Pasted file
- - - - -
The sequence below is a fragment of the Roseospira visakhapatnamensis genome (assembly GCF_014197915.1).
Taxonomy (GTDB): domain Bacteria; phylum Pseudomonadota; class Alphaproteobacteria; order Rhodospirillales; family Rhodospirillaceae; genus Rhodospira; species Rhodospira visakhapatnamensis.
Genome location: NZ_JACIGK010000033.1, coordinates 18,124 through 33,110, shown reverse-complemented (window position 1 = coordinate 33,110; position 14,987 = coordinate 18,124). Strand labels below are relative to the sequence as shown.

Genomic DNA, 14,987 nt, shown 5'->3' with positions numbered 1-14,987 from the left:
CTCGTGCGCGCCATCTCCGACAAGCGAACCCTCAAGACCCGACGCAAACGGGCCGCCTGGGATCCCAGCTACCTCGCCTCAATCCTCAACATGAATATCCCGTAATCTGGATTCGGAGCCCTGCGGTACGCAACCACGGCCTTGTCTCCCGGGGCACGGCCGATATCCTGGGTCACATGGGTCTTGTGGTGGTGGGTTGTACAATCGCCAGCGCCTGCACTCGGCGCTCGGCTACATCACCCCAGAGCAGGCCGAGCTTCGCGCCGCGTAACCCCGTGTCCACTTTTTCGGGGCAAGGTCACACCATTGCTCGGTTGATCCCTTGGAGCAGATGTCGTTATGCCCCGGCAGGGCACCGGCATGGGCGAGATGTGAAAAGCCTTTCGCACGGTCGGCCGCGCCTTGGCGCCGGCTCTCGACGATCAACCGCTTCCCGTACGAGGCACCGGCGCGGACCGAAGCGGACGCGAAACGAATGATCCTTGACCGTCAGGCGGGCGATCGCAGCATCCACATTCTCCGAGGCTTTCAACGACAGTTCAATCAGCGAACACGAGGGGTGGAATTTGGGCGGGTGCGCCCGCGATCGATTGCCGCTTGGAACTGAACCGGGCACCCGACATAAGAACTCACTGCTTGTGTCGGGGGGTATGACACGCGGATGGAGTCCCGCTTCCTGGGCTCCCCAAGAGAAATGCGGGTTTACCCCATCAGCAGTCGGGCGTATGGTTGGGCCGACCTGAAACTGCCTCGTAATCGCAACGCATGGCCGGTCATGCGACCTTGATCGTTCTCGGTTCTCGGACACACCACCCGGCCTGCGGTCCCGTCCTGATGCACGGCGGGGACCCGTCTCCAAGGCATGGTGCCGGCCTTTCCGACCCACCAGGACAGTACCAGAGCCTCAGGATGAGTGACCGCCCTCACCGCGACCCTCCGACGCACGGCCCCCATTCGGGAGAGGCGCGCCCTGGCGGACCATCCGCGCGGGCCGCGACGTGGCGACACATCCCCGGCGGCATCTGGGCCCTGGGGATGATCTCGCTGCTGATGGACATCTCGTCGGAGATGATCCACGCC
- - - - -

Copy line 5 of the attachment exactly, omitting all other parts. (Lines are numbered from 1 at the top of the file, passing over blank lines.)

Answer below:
CTCGTGCGCGCCATCTCCGACAAGCGAACCCTCAAGACCCGACGCAAACGGGCCGCCTGGGATCCCAGCTACCTCGCCTCAATCCTCAACATGAATATCCCGTAATCTGGATTCGGAGCCCTGCGGTACGCAACCACGGCCTTGTCTCCCGGGGCACGGCCGATATCCTGGGTCACATGGGTCTTGTGGTGGTGGGTTGTACAATCGCCAGCGCCTGCACTCGGCGCTCGGCTACATCACCCCAGAGCAGGCCGAGCTTCGCGCCGCGTAACCCCGTGTCCACTTTTTCGGGGCAAGGTCACACCATTGCTCGGTTGATCCCTTGGAGCAGATGTCGTTATGCCCCGGCAGGGCACCGGCATGGGCGAGATGTGAAAAGCCTTTCGCACGGTCGGCCGCGCCTTGGCGCCGGCTCTCGACGATCAACCGCTTCCCGTACGAGGCACCGGCGCGGACCGAAGCGGACGCGAAACGAATGATCCTTGACCGTCAGGCGGGCGATCGCAGCATCCACATTCTCCGAGGCTTTCAACGACAGTTCAATCAGCGAACACGAGGGGTGGAATTTGGGCGGGTGCGCCCGCGATCGATTGCCGCTTGGAACTGAACCGGGCACCCGACATAAGAACTCACTGCTTGTGTCGGGGGGTATGACACGCGGATGGAGTCCCGCTTCCTGGGCTCCCCAAGAGAAATGCGGGTTTACCCCATCAGCAGTCGGGCGTATGGTTGGGCCGACCTGAAACTGCCTCGTAATCGCAACGCATGGCCGGTCATGCGACCTTGATCGTTCTCGGTTCTCGGACACACCACCCGGCCTGCGGTCCCGTCCTGATGCACGGCGGGGACCCGTCTCCAAGGCATGGTGCCGGCCTTTCCGACCCACCAGGACAGTACCAGAGCCTCAGGATGAGTGACCGCCCTCACCGCGACCCTCCGACGCACGGCCCCCATTCGGGAGAGGCGCGCCCTGGCGGACCATCCGCGCGGGCCGCGACGTGGCGACACATCCCCGGCGGCATCTGGGCCCTGGGGATGATCTCGCTGCTGATGGACATCTCGTCGGAGATGATCCACGCC